This is tone-trolling nonsense. Ridiculous beliefs deserve ridicule.

Satire breaks desensitization. Sometimes people don't realize they hold ludicrous beliefs until people make fun of them. I don't agree with the kid-gloves approach. Rational arguments are only effective once you crack the shield and get people wondering why they're being mocked.


July 31st, 2014 at 1:23 PM ^

I would just like to point out that your position is ridiculous and I hereby heap ridicule upon it, because it deserves it.

Wow, that was productive. Don't you just feel your shield cracking under the weight of my non-gloved blows?

Basically it's just a way to justify being an ass for the sake of being an ass. Mocking is easier and more fun than opening actual dialogue (that might require questioning YOUR OWN beliefs, yuck!), so let's build a theory to justify it.  Your "mock ludicrous beliefs" works if you own a monopoly on defining "ludicrous". But in the world where people honestly sincerely believe things you think are ludicrous, if your default response is "just make fun of them" then you're going to get one of three reactions: they will immediately get defensive/aggressive, they will be shamed/annoyed into not publicly stating their beliefs as much, but will still hold them, or they'll honestly reconsider their position. The first two will be orders of magnitude more common than the third.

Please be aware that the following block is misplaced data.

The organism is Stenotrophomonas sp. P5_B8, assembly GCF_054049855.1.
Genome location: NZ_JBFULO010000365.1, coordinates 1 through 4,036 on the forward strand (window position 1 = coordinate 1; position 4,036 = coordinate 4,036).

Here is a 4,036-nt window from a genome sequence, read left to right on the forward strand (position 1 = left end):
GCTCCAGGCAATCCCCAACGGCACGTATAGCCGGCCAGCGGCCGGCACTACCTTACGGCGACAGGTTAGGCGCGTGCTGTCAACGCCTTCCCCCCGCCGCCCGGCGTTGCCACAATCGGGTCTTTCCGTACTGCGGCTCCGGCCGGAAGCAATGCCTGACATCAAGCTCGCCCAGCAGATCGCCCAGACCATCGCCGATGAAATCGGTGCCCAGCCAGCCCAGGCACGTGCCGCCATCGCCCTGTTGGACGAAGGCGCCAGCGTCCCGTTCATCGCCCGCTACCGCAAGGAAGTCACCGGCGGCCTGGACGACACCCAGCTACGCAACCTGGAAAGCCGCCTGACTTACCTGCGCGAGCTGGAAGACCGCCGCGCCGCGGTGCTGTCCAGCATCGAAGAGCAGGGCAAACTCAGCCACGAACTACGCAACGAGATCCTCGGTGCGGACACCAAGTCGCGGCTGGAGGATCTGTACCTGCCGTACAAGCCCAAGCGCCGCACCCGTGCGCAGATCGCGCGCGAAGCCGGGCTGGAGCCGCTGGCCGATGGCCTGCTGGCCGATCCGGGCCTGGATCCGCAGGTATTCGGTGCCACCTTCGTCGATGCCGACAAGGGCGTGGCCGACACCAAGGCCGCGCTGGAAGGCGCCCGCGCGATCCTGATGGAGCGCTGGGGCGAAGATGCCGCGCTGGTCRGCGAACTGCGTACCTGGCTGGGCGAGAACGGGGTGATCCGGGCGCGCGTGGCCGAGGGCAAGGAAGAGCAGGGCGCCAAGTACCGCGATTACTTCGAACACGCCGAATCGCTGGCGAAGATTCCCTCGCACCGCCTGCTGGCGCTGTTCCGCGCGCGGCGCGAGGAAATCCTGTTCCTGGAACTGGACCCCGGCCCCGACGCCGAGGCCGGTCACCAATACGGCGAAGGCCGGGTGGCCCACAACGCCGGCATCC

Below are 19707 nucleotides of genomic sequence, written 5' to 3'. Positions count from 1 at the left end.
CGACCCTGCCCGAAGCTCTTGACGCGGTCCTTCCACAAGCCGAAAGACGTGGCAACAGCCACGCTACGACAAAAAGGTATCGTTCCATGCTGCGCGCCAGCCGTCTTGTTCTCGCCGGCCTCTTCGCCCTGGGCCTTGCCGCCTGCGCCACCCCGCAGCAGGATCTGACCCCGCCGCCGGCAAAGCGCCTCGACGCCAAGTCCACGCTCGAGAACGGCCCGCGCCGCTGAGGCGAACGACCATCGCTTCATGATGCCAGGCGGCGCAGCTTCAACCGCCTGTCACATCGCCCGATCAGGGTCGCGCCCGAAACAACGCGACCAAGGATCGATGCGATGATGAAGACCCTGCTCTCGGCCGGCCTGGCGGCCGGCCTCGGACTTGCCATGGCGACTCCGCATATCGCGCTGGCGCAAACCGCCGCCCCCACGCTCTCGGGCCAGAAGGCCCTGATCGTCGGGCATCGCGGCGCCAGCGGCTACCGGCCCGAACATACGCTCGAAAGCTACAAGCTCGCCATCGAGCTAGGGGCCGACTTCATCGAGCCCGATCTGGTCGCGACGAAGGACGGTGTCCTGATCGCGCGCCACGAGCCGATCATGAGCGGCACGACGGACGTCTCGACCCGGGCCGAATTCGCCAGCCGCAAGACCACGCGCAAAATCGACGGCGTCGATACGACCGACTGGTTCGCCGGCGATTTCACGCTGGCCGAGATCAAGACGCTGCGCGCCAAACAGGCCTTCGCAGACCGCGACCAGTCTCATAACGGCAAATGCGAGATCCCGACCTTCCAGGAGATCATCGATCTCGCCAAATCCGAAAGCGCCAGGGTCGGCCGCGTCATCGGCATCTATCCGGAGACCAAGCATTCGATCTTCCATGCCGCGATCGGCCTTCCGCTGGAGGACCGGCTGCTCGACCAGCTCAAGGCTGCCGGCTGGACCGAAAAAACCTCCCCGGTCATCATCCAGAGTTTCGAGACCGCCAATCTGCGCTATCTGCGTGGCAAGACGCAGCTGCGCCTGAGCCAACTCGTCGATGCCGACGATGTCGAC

There's a difference between "mocking" and "satire". Good satire makes you laugh, maybe get a bit red in the face if you're the target, but makes you think. It has an honest intent to make the targets reconsider or look at things in a new way through humor. Mocking is just making someone feel bad / making yourself feel superior, and who cares what the target thinks cuz they're backward idiots amirite?

The line between "satire" and "mocking" is particularly fine when it's the powerful mocking the less powerful. Then it looks an awful lot like bullying and you're more likely to create sympathy for the target.

Monocle Smile

July 31st, 2014 at 2:35 PM ^

There's a difference between "mocking" and "satire".

Correct. I guess because the above poster didn't feel the need to make this distinction, I missed it. I appreciate this.